Rust converters have many proponents, and some detractors too. Talk to a purveyor of this product, and he will extol the scientific basis of this "cure" for one of the most destructive foes a car owner may face. But scientists and those who have invested much time and effort into the fight against rust will sing a different tune. Rust inhibitors follow the same script.
How Rust Converters Work in Theory
Rust converters are specially formulated compounds designed to be applied to a rusty metal surface in order to render existing rust harmless, and to stop its advance. The ingredient in rust converters that does the job is usually a tannin, for which manufacturers often use tannic acid. According to an article by Susan L. Malthy that appeared on Britannica.com (and was republished at Alan.net), the tannin in a rust converter reacts with iron oxide, the main component of rust, to convert it to iron tannate, a stable compound with a bluish black colour.
Most manufacturers of rust converters include an organic polymer for a layer that serves as a protective primer, as well as an acid (usually oxalic acid or phosphoric acid) that speeds the action of the tannin. Rust converters are meant to be applied directly to the rusty surface without sanding. Preparation of the surface consists of removing any dust with a brush and vacuum, rinsing any salt deposits and degreasing, according to Malthy. You can then brush or spray on the rust converter and leave it to cure for 24 hours.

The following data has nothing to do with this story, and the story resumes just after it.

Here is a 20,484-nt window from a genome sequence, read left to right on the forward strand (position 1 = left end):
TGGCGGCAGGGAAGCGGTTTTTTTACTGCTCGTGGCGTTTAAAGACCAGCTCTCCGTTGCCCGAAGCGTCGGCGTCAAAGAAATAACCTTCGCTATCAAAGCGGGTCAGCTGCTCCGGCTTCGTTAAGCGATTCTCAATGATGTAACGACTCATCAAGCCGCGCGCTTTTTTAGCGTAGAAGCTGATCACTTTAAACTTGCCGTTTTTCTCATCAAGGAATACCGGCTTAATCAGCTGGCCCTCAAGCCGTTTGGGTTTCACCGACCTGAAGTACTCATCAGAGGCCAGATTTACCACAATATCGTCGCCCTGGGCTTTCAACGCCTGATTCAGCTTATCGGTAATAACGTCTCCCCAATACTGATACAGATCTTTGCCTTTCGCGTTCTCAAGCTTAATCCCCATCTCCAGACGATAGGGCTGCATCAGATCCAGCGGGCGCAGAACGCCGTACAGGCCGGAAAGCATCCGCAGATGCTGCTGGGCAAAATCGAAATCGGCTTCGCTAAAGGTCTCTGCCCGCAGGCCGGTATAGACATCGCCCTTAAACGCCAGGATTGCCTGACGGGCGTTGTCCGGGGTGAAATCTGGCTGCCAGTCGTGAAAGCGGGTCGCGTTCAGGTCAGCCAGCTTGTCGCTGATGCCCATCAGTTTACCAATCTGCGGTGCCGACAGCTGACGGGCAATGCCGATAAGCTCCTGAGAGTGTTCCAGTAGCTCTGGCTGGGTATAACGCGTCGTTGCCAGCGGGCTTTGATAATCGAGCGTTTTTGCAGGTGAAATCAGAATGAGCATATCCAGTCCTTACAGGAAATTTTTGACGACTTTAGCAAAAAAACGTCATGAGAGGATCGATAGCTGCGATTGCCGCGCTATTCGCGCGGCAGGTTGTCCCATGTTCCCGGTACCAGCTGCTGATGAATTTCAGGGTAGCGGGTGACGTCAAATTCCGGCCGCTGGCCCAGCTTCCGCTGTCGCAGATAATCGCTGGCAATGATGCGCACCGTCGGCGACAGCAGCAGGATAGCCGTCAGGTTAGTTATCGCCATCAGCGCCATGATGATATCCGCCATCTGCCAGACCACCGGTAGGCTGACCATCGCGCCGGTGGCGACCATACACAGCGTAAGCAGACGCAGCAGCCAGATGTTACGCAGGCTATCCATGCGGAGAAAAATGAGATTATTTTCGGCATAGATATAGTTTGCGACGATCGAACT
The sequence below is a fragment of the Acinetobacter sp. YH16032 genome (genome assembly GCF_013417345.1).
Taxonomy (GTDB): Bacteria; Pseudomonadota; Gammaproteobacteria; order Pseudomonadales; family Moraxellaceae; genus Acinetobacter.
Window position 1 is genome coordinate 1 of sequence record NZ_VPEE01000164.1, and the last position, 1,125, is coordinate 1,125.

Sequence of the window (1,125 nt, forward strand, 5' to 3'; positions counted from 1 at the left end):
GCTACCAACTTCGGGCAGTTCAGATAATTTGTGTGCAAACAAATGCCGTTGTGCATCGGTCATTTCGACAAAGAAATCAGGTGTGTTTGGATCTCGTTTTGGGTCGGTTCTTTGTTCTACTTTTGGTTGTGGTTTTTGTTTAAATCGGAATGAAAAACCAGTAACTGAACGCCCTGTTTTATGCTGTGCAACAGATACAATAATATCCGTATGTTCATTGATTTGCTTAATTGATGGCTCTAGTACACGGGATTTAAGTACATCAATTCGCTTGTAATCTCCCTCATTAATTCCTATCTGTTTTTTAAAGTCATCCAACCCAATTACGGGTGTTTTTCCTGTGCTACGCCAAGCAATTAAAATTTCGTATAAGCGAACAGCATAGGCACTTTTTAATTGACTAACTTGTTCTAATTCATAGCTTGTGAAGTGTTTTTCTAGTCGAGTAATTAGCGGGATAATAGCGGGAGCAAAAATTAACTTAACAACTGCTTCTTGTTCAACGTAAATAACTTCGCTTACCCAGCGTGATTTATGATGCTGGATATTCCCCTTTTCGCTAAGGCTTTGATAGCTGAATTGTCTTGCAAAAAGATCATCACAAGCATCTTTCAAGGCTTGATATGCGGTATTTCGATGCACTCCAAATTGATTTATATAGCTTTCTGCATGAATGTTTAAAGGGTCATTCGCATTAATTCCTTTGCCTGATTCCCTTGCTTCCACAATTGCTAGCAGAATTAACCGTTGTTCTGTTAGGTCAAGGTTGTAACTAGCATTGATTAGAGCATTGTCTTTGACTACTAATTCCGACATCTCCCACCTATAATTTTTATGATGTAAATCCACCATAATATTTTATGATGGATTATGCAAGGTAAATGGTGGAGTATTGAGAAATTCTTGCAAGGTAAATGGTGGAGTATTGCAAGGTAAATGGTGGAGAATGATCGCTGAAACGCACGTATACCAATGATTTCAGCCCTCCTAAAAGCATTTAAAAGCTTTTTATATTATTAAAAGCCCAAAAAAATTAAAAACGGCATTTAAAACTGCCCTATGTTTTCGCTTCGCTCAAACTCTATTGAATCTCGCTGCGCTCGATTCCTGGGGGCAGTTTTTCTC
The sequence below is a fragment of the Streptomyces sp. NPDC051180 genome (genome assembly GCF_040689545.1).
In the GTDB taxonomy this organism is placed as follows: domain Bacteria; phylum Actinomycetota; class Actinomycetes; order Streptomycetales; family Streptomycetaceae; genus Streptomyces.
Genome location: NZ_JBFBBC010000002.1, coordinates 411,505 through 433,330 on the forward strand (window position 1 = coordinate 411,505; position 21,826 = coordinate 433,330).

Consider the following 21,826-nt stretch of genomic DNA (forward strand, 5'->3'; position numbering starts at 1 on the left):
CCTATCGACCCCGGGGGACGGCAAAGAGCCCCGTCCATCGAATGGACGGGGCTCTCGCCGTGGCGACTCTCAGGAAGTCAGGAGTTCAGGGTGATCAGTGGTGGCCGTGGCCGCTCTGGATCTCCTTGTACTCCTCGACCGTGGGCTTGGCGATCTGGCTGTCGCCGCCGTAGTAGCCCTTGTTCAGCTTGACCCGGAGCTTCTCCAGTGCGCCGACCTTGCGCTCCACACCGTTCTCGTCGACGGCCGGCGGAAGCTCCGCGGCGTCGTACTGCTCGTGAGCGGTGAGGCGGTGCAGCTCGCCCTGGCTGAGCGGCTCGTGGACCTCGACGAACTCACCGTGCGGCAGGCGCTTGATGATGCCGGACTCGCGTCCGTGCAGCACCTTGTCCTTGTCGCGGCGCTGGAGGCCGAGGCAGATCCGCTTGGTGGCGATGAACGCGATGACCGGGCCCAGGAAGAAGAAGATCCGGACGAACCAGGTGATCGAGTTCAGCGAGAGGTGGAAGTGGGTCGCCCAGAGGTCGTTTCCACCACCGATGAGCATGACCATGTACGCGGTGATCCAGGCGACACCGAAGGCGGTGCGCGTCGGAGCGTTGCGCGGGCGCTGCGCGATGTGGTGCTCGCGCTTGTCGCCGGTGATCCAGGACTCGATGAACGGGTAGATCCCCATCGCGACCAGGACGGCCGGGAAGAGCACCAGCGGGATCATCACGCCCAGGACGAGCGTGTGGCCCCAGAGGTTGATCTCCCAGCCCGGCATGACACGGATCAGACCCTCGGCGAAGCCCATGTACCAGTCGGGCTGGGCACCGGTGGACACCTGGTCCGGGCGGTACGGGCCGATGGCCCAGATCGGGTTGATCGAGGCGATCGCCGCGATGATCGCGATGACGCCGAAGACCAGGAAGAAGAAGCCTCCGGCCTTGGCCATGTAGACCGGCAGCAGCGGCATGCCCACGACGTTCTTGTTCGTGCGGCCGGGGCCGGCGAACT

How Rust Converters Work in Practice
There is an abundance of claims made regarding the efficacy of rust converters, but most of these opinions come from a questionable source: the manufacturers or sellers. A scientific paper published in the December 1992 issue of the journal "Corrosion" (which is published by the National Association of Corrosion Engineers) found that "the slight inhibition [of rust] detected does not seem to be significant." Yet the same paper gives some credence to the claims of rust converter advocates by saying that the study does indicate that "the application of tannic acid...to rusted steel surfaces promotes the formation of ferric tannate complexes at the outermost rust surface." Compare those statements to some manufacturers' claims that rust converters will convert all the rust that's present.
Another neutral opinion comes from Standards Australia, a non-governmental agency, which says that in certain instances, using a rust converter can detract from the performance of some paints that are subsequently applied.
Rust inhibitors tend to be less controversial than rust converters. Yet the same pattern emerges when you look at the literature surrounding this product--manufacturers and sellers are full of glowing praise, and criticism comes only from parties that have nothing to gain from persuading people to buy their product.
For example, The Corrosion Doctors, a non-profit group whose website is dedicated to educating the public on rust-related issues, says that the gadgets being sold as rust inhibitors, irrespective of their successful use on other things such as bridges and ships, simply do not work on a car. The group likens those who sell such devices to "snake oil merchants."